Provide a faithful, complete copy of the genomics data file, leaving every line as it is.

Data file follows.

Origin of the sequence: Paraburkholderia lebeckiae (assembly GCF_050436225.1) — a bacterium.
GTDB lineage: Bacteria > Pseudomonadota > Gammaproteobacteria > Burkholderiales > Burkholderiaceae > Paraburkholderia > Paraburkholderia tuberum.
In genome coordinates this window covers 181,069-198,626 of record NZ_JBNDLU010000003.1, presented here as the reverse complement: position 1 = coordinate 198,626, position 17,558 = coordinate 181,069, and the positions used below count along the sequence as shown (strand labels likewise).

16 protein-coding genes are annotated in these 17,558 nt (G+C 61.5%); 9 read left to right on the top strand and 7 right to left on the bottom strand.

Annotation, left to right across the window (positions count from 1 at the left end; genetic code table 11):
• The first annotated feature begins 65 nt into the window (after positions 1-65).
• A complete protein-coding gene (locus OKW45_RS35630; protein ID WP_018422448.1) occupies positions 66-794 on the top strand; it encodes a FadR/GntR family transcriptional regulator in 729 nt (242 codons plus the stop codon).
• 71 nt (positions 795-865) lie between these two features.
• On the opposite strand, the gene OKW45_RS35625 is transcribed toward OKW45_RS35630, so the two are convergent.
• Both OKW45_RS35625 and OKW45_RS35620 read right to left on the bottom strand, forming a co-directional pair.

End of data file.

Origin of the sequence: Paraburkholderia lebeckiae (assembly GCF_050436225.1) — a bacterium.
GTDB lineage: Bacteria > Pseudomonadota > Gammaproteobacteria > Burkholderiales > Burkholderiaceae > Paraburkholderia > Paraburkholderia tuberum.
In genome coordinates this window covers 181,069-198,626 of record NZ_JBNDLU010000003.1, presented here as the reverse complement: position 1 = coordinate 198,626, position 17,558 = coordinate 181,069, and the positions used below count along the sequence as shown (strand labels likewise).

16 protein-coding genes are annotated in these 17,558 nt (G+C 61.5%); 9 read left to right on the top strand and 7 right to left on the bottom strand.

Annotation, left to right across the window (positions count from 1 at the left end; genetic code table 11):
• The first annotated feature begins 65 nt into the window (after positions 1-65).
• A complete protein-coding gene (locus OKW45_RS35630; protein ID WP_018422448.1) occupies positions 66-794 on the top strand; it encodes a FadR/GntR family transcriptional regulator in 729 nt (242 codons plus the stop codon).
• 71 nt (positions 795-865) lie between these two features.
• On the opposite strand, the gene OKW45_RS35625 is transcribed toward OKW45_RS35630, so the two are convergent.
• Both OKW45_RS35625 and OKW45_RS35620 read right to left on the bottom strand, forming a co-directional pair.